GEOL 1210 title

Characterizing Plate Boundaries

This activity is intended to help you learn about the geologic characteristics of the different types of plate boundaries you've been reading about in Chapter 1. Before you begin, be sure that you have read through the section on the natures of the different types of plate boundaries in Chapter 1 your text and thought about the question, "In light of the different processes that occur along divergent, convergent and shear boundaries how would I expect patterns of volcanism, seismicity (earthquake activity) and so on to differ along each type of boundary?" For example, pulling apart thin lithosphere might be expected to produce shallow earthquakes along a divergent boundary, but what about the sinking of thick ocean lithosphere along a subduction zone—a type of convergent boundary? Or, based on density and the principle of isostasy, how would you expect the elevation of an oceanic plate to differ between where it's warm (because of rising asthenosphere beneath it) and where it's cold (because of a long history of cooling at the surface)?

Once you feel that you have a sense of how different types of plate boundaries are likely to differ in terms of their basic geologic characteristics, follow the steps below:

Earthquakes

Compare the maps showing the locations of the plate boundaries (purple lines) and earthquake epicenters (colored dots) for each of the three sites. Note that the colors assigned to the earthquakes indicate their depths, not magnitudes: red = 0-33 km; yellow = 33-70 km; green = 70-300 km and blue = 300-700 km. For each site answer the following questions:

Site 1 Site 2 Site 3
Boundary 1 Boundary 2 Boundary 3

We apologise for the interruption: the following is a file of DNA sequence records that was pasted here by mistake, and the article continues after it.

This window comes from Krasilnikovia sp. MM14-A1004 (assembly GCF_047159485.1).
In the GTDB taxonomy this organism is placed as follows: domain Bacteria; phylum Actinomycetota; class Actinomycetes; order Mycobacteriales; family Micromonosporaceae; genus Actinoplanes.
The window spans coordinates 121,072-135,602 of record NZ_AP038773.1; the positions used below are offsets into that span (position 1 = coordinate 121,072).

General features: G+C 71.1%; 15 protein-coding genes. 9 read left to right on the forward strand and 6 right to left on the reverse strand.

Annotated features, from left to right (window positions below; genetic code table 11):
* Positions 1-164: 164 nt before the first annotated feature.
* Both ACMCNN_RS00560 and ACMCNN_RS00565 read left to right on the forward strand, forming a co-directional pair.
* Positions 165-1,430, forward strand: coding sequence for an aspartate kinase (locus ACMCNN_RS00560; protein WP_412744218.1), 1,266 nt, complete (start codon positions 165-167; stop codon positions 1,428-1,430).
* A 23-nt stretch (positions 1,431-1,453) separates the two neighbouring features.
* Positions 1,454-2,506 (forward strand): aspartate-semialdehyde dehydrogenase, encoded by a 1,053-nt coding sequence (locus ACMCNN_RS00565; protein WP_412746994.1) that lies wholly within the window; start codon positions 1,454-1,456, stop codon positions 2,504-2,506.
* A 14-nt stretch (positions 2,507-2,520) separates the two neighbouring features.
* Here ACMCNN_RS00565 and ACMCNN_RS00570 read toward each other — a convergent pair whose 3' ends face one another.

Boundary 1 Boundary 2 Boundary 3

Volcanoes

Compare the maps showing the locations of the plate boundaries (purple lines) and locations of young volcanoes (red dots) for each of the three sites. Most of the boundary at site 2 is underwater, so we rarely witness volcanic eruptions along it. Therefore, assume that the distribution of volcanoes in Iceland is typical of that elsewhere along this boundary. For each site answer the following questions:

Site 1 Site 2 Site 3
Boundary 1 Boundary 2 Boundary 3
Boundary 1 Boundary 2 Boundary 3

Seafloor Age

Compare the maps showing the locations of the plate boundaries (purple lines) and the ages of the adjacent seafloor crust (colored bands) for each of the three sites. Note that "warmer" colors indicate younger crust and "cooler" colors indicate older crust according to the following scheme: red = 0 to 9.7 Ma (millions of years old); shades of orange = 9.7 to 47.9 Ma; shades of yellow = 47.9 to 67.7 Ma; shades of green = 67.7 to 131.9 Ma; and shades of blue = 131.9 to 180 Ma. Dark gray indicates seafloor for which no age data is available and light gray indicates continents. For each site answer the following questions:

Site 1 Site 2 Site 3
Boundary 1 Boundary 2 Boundary 3
Boundary 1 Boundary 2 Boundary 3

Surface elevation

Compare the maps showing the locations of the plate boundaries (purple lines) and the elevation of Earth's surface (colored patterns) for each of the three sites. Note that on the elevation maps "warmer" colors generally indicate higher elevations and "cooler" colors indicate lower ones according to the following scheme: above sea level the highest elevations are shown in purple, moderate elevations in brown and the lowest elevations in green; below sea level the shallowest depths are shown in turquoise, moderate depths in bluish-purple and the greatest depths in pink. Surface elevation is complex near Iceland, so focus on the part of the boundary south of the island. For each site answer the following questions:

Site 1 Site 2 Site 3
Boundary 1 Boundary 2 Boundary 3
Boundary 1 Boundary 2 Boundary 3